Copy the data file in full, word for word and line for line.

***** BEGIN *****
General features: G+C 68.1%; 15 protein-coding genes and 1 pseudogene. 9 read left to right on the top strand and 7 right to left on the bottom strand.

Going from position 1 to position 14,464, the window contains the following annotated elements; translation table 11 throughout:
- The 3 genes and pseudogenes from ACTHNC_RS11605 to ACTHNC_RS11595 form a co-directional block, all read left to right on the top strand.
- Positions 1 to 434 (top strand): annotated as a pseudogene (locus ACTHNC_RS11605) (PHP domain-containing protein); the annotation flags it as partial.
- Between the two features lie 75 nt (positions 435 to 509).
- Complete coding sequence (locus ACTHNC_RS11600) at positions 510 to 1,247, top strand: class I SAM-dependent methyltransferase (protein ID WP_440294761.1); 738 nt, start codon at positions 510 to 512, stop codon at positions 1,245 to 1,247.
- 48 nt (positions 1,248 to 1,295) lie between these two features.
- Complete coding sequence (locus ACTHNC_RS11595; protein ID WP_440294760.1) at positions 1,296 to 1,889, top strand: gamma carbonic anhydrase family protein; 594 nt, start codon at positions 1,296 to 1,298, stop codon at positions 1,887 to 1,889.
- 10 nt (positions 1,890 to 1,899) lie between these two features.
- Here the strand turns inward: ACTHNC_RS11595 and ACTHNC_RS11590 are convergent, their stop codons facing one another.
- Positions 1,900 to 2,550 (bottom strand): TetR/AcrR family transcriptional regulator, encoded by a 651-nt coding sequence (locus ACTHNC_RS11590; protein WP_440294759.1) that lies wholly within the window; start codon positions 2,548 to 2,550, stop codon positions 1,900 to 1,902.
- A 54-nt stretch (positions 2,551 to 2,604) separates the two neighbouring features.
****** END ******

General features: G+C 68.1%; 15 protein-coding genes and 1 pseudogene. 9 read left to right on the top strand and 7 right to left on the bottom strand.

Going from position 1 to position 14,464, the window contains the following annotated elements; translation table 11 throughout:
- The 3 genes and pseudogenes from ACTHNC_RS11605 to ACTHNC_RS11595 form a co-directional block, all read left to right on the top strand.
- Positions 1 to 434 (top strand): annotated as a pseudogene (locus ACTHNC_RS11605) (PHP domain-containing protein); the annotation flags it as partial.
- Between the two features lie 75 nt (positions 435 to 509).
- Complete coding sequence (locus ACTHNC_RS11600) at positions 510 to 1,247, top strand: class I SAM-dependent methyltransferase (protein ID WP_440294761.1); 738 nt, start codon at positions 510 to 512, stop codon at positions 1,245 to 1,247.
- 48 nt (positions 1,248 to 1,295) lie between these two features.
- Complete coding sequence (locus ACTHNC_RS11595; protein ID WP_440294760.1) at positions 1,296 to 1,889, top strand: gamma carbonic anhydrase family protein; 594 nt, start codon at positions 1,296 to 1,298, stop codon at positions 1,887 to 1,889.
- 10 nt (positions 1,890 to 1,899) lie between these two features.
- Here the strand turns inward: ACTHNC_RS11595 and ACTHNC_RS11590 are convergent, their stop codons facing one another.
- Positions 1,900 to 2,550 (bottom strand): TetR/AcrR family transcriptional regulator, encoded by a 651-nt coding sequence (locus ACTHNC_RS11590; protein WP_440294759.1) that lies wholly within the window; start codon positions 2,548 to 2,550, stop codon positions 1,900 to 1,902.
- A 54-nt stretch (positions 2,551 to 2,604) separates the two neighbouring features.